Cold air intake: I’ve written a complete article on cold air intakes. Click on the link below to read the entire piece. The bottom line is that they don’t improve performance until the throttle body is wide open and the engine is running at or near red line. Below that point they don’t do squat for your performance. In fact, they actually reduce performance. I’ll remind you again, auto engineers aren’t stupid. If your fuel injected car was made after the mid ‘90’s, you already have a factory tuned cold air intake. Removing it and adding an aftermarket intake will not get you colder air, will not improve HP or performance, and will most likely reduce performance especially if your engine is equipped with a MAF sensor.
Worse yet, if you install a new cone filter style intake and locate the cone filter inside the engine compartment, you’re effectively removing the cold air intake and turning your engine into a hot air intake. It’s self defeating.
Finally, this isn’t just my opinion. Read the story below and you’ll find independent testing links that prove they’re worthless.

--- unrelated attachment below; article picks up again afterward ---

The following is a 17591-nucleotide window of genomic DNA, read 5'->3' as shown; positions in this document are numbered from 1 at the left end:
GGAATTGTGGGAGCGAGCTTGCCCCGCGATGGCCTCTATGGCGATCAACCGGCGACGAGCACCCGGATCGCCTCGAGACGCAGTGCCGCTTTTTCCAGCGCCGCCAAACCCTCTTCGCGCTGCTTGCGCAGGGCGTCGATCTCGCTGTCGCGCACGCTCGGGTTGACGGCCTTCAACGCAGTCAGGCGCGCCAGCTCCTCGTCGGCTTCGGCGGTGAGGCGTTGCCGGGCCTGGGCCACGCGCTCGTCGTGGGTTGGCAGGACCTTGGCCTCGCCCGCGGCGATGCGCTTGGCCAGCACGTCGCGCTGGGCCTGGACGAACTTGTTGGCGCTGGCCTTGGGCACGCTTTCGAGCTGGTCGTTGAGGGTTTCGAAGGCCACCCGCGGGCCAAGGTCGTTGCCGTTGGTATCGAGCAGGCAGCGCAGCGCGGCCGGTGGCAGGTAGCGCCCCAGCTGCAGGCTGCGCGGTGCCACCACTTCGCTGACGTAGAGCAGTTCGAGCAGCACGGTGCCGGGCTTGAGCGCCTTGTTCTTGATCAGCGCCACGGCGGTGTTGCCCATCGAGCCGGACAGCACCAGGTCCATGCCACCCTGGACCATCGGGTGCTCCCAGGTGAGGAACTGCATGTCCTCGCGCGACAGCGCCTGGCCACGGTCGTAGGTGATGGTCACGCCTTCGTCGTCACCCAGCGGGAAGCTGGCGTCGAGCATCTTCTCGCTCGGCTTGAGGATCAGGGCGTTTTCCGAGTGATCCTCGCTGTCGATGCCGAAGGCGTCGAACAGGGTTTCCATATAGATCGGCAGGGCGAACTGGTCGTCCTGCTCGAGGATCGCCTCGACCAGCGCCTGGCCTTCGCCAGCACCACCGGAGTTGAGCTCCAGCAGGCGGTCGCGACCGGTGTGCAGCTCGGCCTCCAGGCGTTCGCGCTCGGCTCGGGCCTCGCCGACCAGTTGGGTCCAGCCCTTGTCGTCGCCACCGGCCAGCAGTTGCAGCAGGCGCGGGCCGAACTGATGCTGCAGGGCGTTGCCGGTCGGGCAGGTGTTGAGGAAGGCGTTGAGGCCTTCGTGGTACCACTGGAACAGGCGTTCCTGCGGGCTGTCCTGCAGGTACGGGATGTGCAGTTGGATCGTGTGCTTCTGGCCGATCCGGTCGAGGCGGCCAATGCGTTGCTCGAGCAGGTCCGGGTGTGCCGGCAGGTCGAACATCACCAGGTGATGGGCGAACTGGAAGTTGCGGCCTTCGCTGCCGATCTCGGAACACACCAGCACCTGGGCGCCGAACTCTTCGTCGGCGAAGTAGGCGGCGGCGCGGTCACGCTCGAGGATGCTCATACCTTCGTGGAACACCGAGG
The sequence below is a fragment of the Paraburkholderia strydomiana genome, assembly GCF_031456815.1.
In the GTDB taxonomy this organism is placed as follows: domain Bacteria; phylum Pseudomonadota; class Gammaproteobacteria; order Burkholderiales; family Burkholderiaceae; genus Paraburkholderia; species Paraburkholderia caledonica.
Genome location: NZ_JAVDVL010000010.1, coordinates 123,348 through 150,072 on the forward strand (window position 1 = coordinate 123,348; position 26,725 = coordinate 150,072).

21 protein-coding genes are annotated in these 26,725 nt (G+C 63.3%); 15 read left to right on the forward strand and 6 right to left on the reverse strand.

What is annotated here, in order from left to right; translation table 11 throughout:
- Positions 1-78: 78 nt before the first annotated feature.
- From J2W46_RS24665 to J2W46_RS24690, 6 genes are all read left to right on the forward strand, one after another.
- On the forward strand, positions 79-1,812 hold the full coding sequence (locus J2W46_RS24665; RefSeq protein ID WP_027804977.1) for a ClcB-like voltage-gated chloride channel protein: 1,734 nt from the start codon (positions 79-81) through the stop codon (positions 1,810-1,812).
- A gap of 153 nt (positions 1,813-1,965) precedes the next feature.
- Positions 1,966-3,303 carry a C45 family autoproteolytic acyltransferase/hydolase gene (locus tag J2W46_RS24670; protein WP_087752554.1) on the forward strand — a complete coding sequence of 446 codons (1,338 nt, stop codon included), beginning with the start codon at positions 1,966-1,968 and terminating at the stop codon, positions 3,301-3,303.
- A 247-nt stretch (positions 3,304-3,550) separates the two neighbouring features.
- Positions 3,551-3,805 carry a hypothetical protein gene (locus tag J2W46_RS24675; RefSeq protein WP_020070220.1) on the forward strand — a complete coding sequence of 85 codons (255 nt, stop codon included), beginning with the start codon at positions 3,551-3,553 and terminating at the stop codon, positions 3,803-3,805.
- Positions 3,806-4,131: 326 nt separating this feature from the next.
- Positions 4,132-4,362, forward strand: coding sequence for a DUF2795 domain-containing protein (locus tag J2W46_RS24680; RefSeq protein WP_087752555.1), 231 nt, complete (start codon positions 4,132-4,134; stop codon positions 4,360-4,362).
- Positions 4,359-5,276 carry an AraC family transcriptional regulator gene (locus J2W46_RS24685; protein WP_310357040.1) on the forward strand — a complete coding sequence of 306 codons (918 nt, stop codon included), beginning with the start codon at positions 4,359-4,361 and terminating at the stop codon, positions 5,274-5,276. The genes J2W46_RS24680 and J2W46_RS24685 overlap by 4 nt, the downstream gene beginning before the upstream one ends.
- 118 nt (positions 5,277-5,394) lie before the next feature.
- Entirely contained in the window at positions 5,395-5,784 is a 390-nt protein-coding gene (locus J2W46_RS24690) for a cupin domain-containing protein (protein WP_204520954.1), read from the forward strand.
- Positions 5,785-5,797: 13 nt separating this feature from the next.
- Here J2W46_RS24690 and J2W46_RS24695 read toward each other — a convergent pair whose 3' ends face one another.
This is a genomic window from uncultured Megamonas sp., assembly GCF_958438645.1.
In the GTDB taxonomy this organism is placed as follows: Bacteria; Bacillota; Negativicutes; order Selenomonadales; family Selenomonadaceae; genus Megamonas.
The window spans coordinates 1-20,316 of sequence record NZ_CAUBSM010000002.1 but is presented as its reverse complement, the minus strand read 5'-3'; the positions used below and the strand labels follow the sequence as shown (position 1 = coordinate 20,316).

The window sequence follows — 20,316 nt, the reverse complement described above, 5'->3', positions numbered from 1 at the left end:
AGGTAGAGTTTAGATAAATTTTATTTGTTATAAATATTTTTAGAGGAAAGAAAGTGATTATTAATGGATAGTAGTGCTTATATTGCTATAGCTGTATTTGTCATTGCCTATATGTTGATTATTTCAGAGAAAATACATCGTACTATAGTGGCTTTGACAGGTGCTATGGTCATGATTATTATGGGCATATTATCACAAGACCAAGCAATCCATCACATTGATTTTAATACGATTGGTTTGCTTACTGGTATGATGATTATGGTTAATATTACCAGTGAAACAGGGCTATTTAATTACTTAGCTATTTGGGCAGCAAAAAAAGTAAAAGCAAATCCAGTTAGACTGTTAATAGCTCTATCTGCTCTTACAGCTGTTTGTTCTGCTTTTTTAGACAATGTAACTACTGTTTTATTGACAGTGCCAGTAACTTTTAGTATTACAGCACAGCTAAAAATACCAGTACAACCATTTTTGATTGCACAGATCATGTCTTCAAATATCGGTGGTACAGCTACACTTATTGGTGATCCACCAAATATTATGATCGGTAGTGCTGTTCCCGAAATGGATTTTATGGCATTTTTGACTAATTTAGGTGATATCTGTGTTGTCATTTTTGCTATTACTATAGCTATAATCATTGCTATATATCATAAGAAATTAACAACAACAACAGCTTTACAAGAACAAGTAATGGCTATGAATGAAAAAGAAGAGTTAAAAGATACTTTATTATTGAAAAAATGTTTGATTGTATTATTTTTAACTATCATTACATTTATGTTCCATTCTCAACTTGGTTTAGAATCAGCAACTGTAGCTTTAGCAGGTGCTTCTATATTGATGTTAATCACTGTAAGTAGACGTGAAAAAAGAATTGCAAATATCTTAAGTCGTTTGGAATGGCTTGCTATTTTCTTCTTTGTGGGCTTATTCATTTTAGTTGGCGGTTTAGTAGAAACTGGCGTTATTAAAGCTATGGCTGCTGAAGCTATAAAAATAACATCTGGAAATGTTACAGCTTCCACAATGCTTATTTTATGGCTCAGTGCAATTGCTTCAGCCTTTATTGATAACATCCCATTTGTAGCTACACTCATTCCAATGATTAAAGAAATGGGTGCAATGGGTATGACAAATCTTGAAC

Here’s the cold air intake story
Air filter inserts: These are direct-fit panel air filters that fit right into the factory air box and claim to allow more air through so your engine can breathe better. At first glance, it sounds like a good thing—making it easier for your engine to suck in air. But keep in mind that the total square inch area of the filter box, the diameter of the air duct from the box to the throttle body and the throttle body itself hasn’t changed at all. You’re simply installing a less restrictive air filter that’s the exact same size as the factory air filter. How do they make that work?